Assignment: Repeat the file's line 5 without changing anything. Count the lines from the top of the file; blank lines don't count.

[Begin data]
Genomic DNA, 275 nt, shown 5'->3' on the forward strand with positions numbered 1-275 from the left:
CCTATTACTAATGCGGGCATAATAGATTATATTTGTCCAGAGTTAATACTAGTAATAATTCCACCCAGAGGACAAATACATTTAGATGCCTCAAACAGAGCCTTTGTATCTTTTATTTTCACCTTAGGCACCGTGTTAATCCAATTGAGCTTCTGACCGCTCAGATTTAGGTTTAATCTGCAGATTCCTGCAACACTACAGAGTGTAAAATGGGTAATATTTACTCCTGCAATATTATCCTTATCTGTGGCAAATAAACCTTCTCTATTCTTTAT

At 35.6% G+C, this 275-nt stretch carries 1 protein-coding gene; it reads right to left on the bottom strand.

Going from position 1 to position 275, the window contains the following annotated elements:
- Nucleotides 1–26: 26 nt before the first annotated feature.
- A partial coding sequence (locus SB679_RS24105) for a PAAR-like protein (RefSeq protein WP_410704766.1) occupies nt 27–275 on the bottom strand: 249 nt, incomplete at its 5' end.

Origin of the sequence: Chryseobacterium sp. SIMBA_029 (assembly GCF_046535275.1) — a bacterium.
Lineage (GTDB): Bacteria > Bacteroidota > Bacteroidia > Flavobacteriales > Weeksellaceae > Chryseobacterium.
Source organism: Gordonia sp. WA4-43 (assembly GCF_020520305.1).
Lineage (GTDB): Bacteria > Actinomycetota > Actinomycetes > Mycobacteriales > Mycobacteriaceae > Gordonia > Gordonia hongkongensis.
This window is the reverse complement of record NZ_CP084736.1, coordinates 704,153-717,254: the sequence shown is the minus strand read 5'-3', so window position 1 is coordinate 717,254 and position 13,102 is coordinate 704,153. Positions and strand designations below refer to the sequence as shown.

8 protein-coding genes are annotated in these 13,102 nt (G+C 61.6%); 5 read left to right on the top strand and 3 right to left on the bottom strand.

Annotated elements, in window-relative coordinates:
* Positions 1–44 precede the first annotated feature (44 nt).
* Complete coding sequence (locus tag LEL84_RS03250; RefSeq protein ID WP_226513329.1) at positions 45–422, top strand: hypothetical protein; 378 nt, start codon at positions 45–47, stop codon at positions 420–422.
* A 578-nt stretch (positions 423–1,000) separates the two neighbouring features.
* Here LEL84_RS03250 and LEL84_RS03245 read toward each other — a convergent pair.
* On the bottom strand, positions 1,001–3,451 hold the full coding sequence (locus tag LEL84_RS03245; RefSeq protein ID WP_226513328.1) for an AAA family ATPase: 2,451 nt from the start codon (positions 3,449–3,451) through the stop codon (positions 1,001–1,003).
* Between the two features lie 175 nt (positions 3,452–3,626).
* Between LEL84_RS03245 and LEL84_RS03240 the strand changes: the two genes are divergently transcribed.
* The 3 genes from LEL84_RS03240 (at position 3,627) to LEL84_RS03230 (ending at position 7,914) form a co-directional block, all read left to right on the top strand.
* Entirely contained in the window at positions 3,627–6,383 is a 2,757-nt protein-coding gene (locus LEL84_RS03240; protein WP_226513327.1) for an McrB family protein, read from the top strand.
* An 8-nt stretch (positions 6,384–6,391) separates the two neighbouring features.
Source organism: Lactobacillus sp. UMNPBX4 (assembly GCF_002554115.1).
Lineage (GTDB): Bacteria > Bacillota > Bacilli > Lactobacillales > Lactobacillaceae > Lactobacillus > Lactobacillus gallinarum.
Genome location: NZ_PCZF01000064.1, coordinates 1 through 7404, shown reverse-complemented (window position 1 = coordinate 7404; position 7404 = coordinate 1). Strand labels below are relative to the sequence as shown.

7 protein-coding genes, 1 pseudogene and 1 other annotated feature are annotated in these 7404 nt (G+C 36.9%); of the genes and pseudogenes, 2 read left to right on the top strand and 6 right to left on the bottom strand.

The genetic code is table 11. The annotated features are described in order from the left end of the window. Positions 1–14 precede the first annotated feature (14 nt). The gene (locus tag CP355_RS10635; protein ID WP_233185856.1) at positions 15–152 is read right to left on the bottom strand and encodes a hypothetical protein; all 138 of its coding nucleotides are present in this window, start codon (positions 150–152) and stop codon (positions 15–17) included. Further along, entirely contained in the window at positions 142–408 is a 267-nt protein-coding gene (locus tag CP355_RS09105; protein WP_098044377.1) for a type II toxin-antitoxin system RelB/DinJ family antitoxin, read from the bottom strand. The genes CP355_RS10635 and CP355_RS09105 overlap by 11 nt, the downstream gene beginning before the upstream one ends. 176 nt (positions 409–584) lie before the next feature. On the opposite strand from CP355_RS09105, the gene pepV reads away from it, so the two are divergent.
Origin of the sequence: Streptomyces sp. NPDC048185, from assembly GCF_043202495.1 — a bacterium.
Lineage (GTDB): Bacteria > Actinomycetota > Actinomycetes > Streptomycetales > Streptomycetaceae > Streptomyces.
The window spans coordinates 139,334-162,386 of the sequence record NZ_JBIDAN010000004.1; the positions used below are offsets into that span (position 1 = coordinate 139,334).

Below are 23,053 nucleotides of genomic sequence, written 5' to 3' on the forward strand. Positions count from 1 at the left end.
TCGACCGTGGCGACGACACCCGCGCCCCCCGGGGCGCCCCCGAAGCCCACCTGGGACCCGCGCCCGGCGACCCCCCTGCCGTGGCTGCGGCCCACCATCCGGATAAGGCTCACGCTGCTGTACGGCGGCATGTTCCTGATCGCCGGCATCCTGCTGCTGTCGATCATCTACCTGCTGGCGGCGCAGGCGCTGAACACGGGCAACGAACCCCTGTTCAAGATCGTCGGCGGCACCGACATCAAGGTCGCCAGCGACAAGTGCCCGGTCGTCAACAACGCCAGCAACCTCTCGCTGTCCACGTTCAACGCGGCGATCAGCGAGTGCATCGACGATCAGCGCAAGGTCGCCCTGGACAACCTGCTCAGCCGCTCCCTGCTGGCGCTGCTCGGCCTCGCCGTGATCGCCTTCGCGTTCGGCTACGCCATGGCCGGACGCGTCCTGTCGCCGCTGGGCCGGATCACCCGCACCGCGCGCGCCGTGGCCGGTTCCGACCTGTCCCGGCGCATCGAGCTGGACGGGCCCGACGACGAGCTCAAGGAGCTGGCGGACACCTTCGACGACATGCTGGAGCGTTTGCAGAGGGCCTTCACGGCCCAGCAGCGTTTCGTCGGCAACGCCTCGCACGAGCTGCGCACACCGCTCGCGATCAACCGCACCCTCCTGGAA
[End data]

- Nucleotides 1–26: 26 nt before the first annotated feature.